Today, all one hears on the wireless is music – and bland music at that.
One Direction, a boy band made up of children who can’t play instruments, dominates the airwaves with tunes that sound like all the other rubbish pushed out by the music record labels.
The biggest radio stations in South Africa are also saturated with “shout outs” and “office busters”.
The commercial stations are owned by a handful of media organisations that copy and paste the same formulae and the audiences don’t really have a say about what they listen to.
Or do they?
Internet to the rescue
Once again, the Internet saves the day. The first name to slip off the tongue, and the almighty FM dial, is Gareth Cliff. He took the bold step to not stay on a mediocre station and rather start his own one.
Darren Scott also started a web-based radio station and has become syndicated across the country.
The problem for these talented South Africas is that their competition is no longer just the other stations on the FM dial. Their competition is every other web-based radio station in the world.
There are millions of streaming radio stations on the web. Some simply play music, while others are just talk shows.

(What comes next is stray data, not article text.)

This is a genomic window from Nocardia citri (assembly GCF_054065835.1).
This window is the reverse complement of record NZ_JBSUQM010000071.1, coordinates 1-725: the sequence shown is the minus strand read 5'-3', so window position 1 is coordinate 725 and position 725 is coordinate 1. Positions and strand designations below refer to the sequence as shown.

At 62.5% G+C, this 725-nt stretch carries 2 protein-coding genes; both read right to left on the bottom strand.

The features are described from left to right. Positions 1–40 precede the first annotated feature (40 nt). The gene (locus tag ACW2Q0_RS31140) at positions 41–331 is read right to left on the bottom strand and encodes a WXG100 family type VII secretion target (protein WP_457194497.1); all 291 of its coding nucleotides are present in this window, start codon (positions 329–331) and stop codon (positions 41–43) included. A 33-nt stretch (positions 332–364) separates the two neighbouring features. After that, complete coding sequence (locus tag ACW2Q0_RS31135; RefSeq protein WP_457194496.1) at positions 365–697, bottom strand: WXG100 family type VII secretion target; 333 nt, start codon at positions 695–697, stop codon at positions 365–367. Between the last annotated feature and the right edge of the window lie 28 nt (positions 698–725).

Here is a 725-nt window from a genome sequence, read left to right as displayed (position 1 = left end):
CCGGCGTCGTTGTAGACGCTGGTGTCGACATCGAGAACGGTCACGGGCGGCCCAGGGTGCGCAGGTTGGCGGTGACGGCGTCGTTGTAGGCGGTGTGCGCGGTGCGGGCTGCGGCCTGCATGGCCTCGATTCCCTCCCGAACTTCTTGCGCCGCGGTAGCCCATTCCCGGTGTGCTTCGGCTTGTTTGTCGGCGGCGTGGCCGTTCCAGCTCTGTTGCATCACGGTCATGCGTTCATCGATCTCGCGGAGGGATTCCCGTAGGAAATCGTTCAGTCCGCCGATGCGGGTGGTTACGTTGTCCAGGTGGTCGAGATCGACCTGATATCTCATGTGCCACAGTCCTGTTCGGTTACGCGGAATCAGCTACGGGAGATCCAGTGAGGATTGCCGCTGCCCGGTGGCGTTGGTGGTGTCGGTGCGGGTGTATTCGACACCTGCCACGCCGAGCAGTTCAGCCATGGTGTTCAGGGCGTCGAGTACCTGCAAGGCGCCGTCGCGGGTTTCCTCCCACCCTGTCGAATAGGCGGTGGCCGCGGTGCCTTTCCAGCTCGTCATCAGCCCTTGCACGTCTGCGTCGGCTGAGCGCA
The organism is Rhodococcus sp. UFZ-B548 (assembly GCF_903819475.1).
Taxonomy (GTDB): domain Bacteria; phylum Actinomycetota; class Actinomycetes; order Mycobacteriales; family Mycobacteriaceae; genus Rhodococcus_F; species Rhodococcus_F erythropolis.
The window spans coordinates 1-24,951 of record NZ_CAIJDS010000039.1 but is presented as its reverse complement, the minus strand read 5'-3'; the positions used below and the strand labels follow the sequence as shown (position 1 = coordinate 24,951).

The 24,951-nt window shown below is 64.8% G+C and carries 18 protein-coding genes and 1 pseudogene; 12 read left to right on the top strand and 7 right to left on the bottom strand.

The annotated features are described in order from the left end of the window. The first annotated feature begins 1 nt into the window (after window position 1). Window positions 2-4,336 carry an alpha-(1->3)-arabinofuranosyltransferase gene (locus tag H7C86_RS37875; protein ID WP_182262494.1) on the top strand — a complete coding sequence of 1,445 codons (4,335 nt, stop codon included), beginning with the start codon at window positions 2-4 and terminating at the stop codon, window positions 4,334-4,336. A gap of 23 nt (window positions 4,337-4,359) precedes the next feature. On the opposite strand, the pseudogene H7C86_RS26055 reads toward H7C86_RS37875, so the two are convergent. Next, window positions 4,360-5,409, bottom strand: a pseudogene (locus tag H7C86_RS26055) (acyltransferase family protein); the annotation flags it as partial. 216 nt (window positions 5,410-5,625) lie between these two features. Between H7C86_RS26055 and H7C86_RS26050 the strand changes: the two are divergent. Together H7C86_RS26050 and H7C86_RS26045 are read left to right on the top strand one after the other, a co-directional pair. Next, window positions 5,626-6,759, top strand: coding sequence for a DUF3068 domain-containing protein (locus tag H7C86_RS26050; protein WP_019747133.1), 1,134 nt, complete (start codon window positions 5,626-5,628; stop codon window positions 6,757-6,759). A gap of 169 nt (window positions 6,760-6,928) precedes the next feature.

The cost to entry as an online radio station is small and anyone with a smartphone can start one and spread it on the web.
Online audiences are fickle, though. With such choice, it is easy to change a channel to something else. The majority will change channels regularly through the day.
This is not good for advertisers as the best measure of audience is something called “Time Spent Listening”. The bigger that number, the better.
Internet radio is the way
There are some amazing things being done on Internet radio. NPR in the US had a hit with their podcast “Serial”, with millions of people tuning in weekly to keep up with the story of a young man accused of killing a woman.
There are regular downloads available from organisations like the BBC, CBS, and ESPN. There are also online personalities like Ricky Gervais who presents regular programmes for our ears.
This is the type of competition that South African podcasters and online broadcasters will come up against.
Are South Africans currently keeping up? I think not.
The reason: broadband access is too slow and expensive.
The costs of access denies a large part of the population the ability to hear these great radio shows – forcing them to listen to mediocre radio on the FM dial.
There are promises of genius and bits of talent that shine through as students and young people stand up and make us realise there is more to radio than just music.
We live in hope they will go on and create better and bigger things. They understand the web better than I ever will, and they will embrace it and do things with it that will surprise even the most experienced web surfer.
Radio is not dead, it’s just resting, waiting, and will explode into a new, exciting medium. It will just be different.
Jon Gericke has over 20 years’ experience in broadcasting, and was a radio presenter at SAFM and East Coast Radio.